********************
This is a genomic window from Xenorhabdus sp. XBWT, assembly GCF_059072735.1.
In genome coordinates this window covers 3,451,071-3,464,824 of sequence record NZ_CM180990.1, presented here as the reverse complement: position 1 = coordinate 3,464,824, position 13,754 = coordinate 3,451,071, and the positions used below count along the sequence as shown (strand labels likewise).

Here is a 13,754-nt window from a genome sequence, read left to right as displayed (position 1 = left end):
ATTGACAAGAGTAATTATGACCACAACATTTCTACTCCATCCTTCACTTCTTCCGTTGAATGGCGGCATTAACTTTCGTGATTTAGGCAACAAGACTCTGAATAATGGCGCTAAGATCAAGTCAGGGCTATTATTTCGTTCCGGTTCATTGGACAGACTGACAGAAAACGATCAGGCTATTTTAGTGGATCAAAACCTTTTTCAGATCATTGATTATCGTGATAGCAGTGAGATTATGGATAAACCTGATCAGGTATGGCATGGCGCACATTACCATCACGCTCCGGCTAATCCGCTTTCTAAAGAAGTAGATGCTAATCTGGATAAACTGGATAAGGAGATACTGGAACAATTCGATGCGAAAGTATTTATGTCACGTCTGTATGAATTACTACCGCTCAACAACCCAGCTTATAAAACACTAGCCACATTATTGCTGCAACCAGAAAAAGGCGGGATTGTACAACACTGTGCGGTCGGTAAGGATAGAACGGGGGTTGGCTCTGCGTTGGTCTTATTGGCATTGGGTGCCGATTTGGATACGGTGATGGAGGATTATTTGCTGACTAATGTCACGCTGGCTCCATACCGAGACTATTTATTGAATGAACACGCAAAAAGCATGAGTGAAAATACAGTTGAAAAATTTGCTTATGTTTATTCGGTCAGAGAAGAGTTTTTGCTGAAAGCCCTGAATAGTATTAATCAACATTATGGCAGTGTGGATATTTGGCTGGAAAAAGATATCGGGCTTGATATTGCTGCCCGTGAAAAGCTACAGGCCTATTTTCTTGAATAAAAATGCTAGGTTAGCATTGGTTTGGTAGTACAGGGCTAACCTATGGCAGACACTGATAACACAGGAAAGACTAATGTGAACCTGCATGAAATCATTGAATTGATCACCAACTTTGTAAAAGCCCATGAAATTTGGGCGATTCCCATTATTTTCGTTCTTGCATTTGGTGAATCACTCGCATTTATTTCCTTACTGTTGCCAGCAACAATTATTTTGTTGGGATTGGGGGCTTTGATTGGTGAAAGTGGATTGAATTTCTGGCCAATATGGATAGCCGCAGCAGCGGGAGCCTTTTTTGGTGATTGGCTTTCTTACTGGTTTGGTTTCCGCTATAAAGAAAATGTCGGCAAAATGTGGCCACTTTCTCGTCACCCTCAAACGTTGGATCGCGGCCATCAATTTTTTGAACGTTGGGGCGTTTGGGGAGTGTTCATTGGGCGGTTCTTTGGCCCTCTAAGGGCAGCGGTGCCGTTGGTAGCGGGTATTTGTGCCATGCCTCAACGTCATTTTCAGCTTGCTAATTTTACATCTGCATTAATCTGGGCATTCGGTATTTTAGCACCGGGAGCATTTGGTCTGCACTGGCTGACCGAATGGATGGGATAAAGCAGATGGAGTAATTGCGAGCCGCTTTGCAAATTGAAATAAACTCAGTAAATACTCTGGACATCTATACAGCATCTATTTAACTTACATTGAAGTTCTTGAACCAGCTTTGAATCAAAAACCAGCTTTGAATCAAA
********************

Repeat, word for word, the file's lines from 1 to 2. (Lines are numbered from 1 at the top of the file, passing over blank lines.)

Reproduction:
This is a genomic window from Xenorhabdus sp. XBWT, assembly GCF_059072735.1.
In genome coordinates this window covers 3,451,071-3,464,824 of sequence record NZ_CM180990.1, presented here as the reverse complement: position 1 = coordinate 3,464,824, position 13,754 = coordinate 3,451,071, and the positions used below count along the sequence as shown (strand labels likewise).